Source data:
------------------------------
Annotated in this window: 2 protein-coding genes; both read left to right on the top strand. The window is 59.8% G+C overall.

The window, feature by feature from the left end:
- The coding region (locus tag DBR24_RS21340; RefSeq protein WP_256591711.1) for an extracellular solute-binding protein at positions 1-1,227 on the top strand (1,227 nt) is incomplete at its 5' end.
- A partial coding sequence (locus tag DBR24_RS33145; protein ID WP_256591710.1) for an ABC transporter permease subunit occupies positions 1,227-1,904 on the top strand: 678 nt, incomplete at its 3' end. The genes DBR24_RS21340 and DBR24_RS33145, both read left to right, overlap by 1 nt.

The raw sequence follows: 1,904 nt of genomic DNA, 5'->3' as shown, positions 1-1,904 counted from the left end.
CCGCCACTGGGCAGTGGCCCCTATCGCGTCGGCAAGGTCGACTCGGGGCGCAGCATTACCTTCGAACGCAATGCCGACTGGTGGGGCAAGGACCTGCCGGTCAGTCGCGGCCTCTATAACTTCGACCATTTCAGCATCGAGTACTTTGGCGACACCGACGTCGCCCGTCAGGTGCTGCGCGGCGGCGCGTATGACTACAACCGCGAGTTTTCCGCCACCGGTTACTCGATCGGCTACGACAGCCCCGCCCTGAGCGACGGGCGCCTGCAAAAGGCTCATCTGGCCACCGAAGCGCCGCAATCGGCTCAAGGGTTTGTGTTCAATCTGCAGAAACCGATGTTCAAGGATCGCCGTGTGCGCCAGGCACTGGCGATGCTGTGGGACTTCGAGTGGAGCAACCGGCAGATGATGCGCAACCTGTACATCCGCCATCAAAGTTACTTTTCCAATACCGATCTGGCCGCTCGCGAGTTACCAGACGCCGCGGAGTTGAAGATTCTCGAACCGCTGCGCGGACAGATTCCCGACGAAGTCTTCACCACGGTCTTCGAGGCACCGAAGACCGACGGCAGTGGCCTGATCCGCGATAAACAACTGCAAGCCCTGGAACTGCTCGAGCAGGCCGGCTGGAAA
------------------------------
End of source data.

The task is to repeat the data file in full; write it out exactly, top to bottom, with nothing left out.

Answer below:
Annotated in this window: 2 protein-coding genes; both read left to right on the top strand. The window is 59.8% G+C overall.

The window, feature by feature from the left end:
- The coding region (locus tag DBR24_RS21340; RefSeq protein WP_256591711.1) for an extracellular solute-binding protein at positions 1-1,227 on the top strand (1,227 nt) is incomplete at its 5' end.
- A partial coding sequence (locus tag DBR24_RS33145; protein ID WP_256591710.1) for an ABC transporter permease subunit occupies positions 1,227-1,904 on the top strand: 678 nt, incomplete at its 3' end. The genes DBR24_RS21340 and DBR24_RS33145, both read left to right, overlap by 1 nt.

The raw sequence follows: 1,904 nt of genomic DNA, 5'->3' as shown, positions 1-1,904 counted from the left end.
CCGCCACTGGGCAGTGGCCCCTATCGCGTCGGCAAGGTCGACTCGGGGCGCAGCATTACCTTCGAACGCAATGCCGACTGGTGGGGCAAGGACCTGCCGGTCAGTCGCGGCCTCTATAACTTCGACCATTTCAGCATCGAGTACTTTGGCGACACCGACGTCGCCCGTCAGGTGCTGCGCGGCGGCGCGTATGACTACAACCGCGAGTTTTCCGCCACCGGTTACTCGATCGGCTACGACAGCCCCGCCCTGAGCGACGGGCGCCTGCAAAAGGCTCATCTGGCCACCGAAGCGCCGCAATCGGCTCAAGGGTTTGTGTTCAATCTGCAGAAACCGATGTTCAAGGATCGCCGTGTGCGCCAGGCACTGGCGATGCTGTGGGACTTCGAGTGGAGCAACCGGCAGATGATGCGCAACCTGTACATCCGCCATCAAAGTTACTTTTCCAATACCGATCTGGCCGCTCGCGAGTTACCAGACGCCGCGGAGTTGAAGATTCTCGAACCGCTGCGCGGACAGATTCCCGACGAAGTCTTCACCACGGTCTTCGAGGCACCGAAGACCGACGGCAGTGGCCTGATCCGCGATAAACAACTGCAAGCCCTGGAACTGCTCGAGCAGGCCGGCTGGAAA